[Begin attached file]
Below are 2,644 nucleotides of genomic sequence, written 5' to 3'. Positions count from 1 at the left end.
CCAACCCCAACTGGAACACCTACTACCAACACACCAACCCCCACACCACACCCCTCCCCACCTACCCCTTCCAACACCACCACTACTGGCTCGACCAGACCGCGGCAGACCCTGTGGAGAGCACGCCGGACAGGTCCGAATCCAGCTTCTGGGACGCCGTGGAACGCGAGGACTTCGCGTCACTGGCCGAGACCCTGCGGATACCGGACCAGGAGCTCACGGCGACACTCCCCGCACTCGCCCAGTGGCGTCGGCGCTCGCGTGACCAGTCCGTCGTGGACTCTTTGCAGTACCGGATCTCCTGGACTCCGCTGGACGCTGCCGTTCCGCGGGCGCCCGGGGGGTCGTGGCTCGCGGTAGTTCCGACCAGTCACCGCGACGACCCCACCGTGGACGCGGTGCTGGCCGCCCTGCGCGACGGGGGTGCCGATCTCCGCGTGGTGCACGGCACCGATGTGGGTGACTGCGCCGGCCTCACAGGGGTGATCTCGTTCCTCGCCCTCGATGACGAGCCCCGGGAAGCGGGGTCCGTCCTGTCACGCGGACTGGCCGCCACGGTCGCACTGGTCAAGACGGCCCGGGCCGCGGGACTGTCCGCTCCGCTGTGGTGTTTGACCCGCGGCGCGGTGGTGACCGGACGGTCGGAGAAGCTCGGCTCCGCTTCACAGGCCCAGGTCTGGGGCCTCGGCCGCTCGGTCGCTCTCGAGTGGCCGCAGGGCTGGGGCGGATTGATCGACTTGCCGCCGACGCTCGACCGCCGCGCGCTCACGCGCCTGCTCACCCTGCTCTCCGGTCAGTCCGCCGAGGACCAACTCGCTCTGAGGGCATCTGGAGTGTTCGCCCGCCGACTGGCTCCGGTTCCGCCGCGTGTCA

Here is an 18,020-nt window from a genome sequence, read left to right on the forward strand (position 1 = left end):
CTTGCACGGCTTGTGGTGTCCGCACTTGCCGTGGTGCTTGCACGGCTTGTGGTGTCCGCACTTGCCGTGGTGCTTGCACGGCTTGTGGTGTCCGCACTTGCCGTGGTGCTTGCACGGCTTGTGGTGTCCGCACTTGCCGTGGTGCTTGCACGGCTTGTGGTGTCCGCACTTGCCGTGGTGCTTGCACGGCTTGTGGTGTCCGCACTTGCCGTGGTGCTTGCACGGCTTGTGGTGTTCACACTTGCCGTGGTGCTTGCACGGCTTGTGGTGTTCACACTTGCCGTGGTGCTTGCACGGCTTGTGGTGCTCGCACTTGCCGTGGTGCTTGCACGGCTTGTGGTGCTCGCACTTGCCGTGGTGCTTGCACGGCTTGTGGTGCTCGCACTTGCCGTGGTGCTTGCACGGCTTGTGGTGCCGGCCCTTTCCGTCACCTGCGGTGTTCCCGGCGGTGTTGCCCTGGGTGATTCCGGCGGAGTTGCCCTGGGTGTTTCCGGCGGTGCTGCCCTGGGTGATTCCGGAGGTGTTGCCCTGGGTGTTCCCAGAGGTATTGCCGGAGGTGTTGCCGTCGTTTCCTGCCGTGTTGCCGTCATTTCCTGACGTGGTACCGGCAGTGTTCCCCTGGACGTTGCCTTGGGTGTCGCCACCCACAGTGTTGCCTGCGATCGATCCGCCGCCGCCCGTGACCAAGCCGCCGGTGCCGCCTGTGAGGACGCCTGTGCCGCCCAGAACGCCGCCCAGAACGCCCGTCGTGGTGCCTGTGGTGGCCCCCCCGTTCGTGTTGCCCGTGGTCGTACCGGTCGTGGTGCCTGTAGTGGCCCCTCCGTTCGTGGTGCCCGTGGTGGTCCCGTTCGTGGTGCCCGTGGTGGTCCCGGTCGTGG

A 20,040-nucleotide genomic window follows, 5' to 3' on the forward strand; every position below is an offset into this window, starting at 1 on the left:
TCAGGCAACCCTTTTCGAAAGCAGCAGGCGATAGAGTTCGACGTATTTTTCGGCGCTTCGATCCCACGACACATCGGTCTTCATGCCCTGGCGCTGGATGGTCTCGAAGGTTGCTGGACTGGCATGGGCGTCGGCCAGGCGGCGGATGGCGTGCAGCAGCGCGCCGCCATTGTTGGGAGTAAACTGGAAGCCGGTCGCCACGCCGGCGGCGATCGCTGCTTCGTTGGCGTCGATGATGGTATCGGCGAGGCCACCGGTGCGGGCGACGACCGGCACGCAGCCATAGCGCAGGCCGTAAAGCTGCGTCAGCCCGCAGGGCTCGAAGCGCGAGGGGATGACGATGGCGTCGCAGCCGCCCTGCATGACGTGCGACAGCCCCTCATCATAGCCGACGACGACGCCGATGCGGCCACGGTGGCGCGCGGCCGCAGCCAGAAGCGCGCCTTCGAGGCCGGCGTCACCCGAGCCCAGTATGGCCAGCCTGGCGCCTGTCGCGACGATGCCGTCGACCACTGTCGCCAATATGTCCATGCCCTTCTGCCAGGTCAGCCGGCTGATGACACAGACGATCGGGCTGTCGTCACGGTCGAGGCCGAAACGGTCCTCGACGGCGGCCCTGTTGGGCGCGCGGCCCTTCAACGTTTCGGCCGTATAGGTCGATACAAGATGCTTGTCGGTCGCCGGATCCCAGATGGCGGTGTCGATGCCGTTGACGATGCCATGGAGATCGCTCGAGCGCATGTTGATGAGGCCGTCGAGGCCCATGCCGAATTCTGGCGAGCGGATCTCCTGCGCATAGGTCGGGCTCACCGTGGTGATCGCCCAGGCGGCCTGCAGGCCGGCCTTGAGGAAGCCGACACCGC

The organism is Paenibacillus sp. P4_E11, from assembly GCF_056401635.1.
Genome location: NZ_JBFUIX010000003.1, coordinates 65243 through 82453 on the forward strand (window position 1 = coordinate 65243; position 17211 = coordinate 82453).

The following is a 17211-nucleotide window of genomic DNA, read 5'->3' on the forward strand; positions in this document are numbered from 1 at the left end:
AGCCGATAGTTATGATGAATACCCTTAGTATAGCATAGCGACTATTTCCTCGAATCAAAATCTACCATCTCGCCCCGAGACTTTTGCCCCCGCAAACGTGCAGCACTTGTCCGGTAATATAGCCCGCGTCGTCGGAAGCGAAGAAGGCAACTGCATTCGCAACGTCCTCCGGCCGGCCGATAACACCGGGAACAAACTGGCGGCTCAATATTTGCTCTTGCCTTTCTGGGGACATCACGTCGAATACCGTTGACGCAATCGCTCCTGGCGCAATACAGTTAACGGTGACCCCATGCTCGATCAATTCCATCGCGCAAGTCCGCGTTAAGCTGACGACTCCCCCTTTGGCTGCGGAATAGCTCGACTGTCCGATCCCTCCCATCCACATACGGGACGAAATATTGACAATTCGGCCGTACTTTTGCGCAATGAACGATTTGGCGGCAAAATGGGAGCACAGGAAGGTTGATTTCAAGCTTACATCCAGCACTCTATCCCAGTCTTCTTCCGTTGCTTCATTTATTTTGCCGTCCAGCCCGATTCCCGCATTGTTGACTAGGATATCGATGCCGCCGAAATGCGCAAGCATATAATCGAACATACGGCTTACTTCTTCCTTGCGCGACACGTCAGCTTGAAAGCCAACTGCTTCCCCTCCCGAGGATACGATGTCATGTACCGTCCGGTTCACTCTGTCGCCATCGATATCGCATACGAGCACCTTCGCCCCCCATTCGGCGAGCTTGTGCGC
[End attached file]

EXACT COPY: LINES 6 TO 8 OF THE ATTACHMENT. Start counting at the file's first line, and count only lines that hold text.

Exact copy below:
TCAGGCAACCCTTTTCGAAAGCAGCAGGCGATAGAGTTCGACGTATTTTTCGGCGCTTCGATCCCACGACACATCGGTCTTCATGCCCTGGCGCTGGATGGTCTCGAAGGTTGCTGGACTGGCATGGGCGTCGGCCAGGCGGCGGATGGCGTGCAGCAGCGCGCCGCCATTGTTGGGAGTAAACTGGAAGCCGGTCGCCACGCCGGCGGCGATCGCTGCTTCGTTGGCGTCGATGATGGTATCGGCGAGGCCACCGGTGCGGGCGACGACCGGCACGCAGCCATAGCGCAGGCCGTAAAGCTGCGTCAGCCCGCAGGGCTCGAAGCGCGAGGGGATGACGATGGCGTCGCAGCCGCCCTGCATGACGTGCGACAGCCCCTCATCATAGCCGACGACGACGCCGATGCGGCCACGGTGGCGCGCGGCCGCAGCCAGAAGCGCGCCTTCGAGGCCGGCGTCACCCGAGCCCAGTATGGCCAGCCTGGCGCCTGTCGCGACGATGCCGTCGACCACTGTCGCCAATATGTCCATGCCCTTCTGCCAGGTCAGCCGGCTGATGACACAGACGATCGGGCTGTCGTCACGGTCGAGGCCGAAACGGTCCTCGACGGCGGCCCTGTTGGGCGCGCGGCCCTTCAACGTTTCGGCCGTATAGGTCGATACAAGATGCTTGTCGGTCGCCGGATCCCAGATGGCGGTGTCGATGCCGTTGACGATGCCATGGAGATCGCTCGAGCGCATGTTGATGAGGCCGTCGAGGCCCATGCCGAATTCTGGCGAGCGGATCTCCTGCGCATAGGTCGGGCTCACCGTGGTGATCGCCCAGGCGGCCTGCAGGCCGGCCTTGAGGAAGCCGACACCGC

The organism is Paenibacillus sp. P4_E11, from assembly GCF_056401635.1.
Genome location: NZ_JBFUIX010000003.1, coordinates 65243 through 82453 on the forward strand (window position 1 = coordinate 65243; position 17211 = coordinate 82453).